6. Companies limited by guarantee have no maximum membership numbers and therefore are more flexible.
  7. General speaking such a company will be able to operate their business for profit provided that it does not alter or override the substantial not-for-profit objects of the entity.

There are some disadvantages including the costs of setting the company limited by guarantee up in the first place but these are not prohibitive.

At Priory Business Lawyers we are regularly instructed in matters involving the not-for-profit sector. We have a lawyer who specialises in this space.

If you have a query or would like more information, we suggest that you consult with us on 4305 3500



Authored by

Raea Khan

Director Lawyer

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Raea Khan Circle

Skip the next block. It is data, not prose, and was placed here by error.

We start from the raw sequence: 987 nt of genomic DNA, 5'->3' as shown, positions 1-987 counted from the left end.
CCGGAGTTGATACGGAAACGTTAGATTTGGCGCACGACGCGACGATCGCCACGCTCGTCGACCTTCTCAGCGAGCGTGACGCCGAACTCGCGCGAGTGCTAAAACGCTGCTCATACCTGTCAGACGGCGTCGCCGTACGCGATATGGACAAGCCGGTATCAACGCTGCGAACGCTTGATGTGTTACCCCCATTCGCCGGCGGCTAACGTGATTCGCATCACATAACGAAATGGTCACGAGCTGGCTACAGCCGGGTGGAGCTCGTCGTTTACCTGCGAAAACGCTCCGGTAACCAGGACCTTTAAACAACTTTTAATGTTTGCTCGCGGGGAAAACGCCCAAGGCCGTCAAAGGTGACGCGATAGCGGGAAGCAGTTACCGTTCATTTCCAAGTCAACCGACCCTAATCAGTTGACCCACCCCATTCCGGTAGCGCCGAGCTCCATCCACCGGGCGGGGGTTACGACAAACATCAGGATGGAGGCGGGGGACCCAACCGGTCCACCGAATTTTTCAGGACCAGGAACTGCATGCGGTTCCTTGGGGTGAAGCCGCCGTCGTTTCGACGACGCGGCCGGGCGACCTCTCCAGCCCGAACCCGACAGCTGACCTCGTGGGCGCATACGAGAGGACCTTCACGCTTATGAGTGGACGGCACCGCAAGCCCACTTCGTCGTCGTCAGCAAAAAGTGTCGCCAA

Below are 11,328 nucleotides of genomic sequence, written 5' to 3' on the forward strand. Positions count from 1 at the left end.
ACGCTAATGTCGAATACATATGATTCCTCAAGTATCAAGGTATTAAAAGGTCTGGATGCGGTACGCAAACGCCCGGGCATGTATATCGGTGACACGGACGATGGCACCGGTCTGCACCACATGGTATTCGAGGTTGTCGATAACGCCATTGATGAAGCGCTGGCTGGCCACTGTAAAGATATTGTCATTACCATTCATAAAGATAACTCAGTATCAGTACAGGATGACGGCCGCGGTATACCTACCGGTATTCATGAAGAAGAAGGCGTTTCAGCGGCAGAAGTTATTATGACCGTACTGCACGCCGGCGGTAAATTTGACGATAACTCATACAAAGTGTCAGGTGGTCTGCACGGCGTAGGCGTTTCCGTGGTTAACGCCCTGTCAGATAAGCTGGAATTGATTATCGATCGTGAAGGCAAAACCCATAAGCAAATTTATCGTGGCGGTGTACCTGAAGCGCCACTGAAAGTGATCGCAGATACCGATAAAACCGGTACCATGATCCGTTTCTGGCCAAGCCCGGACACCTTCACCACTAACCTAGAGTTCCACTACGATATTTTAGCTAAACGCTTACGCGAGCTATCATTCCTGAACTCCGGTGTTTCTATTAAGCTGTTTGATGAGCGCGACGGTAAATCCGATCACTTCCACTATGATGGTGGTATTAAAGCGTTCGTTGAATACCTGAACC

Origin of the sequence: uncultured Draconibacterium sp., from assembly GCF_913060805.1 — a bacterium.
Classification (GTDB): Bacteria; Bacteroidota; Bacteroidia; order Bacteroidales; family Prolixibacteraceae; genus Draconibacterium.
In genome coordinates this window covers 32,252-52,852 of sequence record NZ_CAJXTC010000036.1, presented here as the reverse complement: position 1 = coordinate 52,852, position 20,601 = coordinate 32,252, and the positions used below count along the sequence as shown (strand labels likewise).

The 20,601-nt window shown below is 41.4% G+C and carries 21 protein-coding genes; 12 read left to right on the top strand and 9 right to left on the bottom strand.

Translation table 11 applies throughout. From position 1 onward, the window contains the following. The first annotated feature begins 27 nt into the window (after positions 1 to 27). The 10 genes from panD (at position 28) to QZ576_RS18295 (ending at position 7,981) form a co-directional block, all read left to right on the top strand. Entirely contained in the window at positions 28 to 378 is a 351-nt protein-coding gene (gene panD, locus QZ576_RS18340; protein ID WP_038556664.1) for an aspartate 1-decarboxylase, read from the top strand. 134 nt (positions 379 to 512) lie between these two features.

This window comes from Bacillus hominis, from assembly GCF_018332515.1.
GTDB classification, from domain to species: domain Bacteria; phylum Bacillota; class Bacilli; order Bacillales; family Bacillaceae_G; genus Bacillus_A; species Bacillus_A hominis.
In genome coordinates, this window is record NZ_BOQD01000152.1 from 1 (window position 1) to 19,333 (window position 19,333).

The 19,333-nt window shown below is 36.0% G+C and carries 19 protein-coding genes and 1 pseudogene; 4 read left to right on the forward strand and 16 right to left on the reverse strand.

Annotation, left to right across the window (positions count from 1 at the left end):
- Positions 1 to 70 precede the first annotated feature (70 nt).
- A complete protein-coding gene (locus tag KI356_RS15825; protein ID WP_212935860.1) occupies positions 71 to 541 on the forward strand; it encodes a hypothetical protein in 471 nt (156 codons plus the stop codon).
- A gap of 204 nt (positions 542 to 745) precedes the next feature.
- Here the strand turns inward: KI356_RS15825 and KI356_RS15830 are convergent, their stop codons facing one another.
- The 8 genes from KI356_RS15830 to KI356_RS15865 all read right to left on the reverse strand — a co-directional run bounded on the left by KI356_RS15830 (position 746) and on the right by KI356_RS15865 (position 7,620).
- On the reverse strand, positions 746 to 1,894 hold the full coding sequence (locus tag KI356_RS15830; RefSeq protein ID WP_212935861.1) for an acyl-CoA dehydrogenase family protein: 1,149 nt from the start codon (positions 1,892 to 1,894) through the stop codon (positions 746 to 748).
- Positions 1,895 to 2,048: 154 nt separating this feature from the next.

Director Lawyer
Raea Khan

Raea is Managing Director and Principal Lawyer for PBl Law Group. Raea assists clients with major projects, property developments, construction and strata law.

He has worked in Western Australia and Queensland assisting with expansion projects in the energy and resource sector and now predominately advises clients in Strata and Community Association matters.

He is a member of the Australian College of Strata Lawyers where majority of his work is advising developers and owners corporations with dispute related minor and major defects, strata governance and common property litigation. He is proficient at leading negotiations and meetings.

Raea has a particular interest in the commercial aspect of any dispute and always tries to weigh up the risk, reward and benefit of legal proceedings at each different stage.

Raea enjoys all forms of competitive sport, including Crossfit and actively participates in Triathlons, representing Australia as an age group athlete. He was a member of Red Head Surf Lifesaving club.

  • Strata Law
  • Construction & Major Projects
  • Commercial and Business Law
  • Planning & Environment Law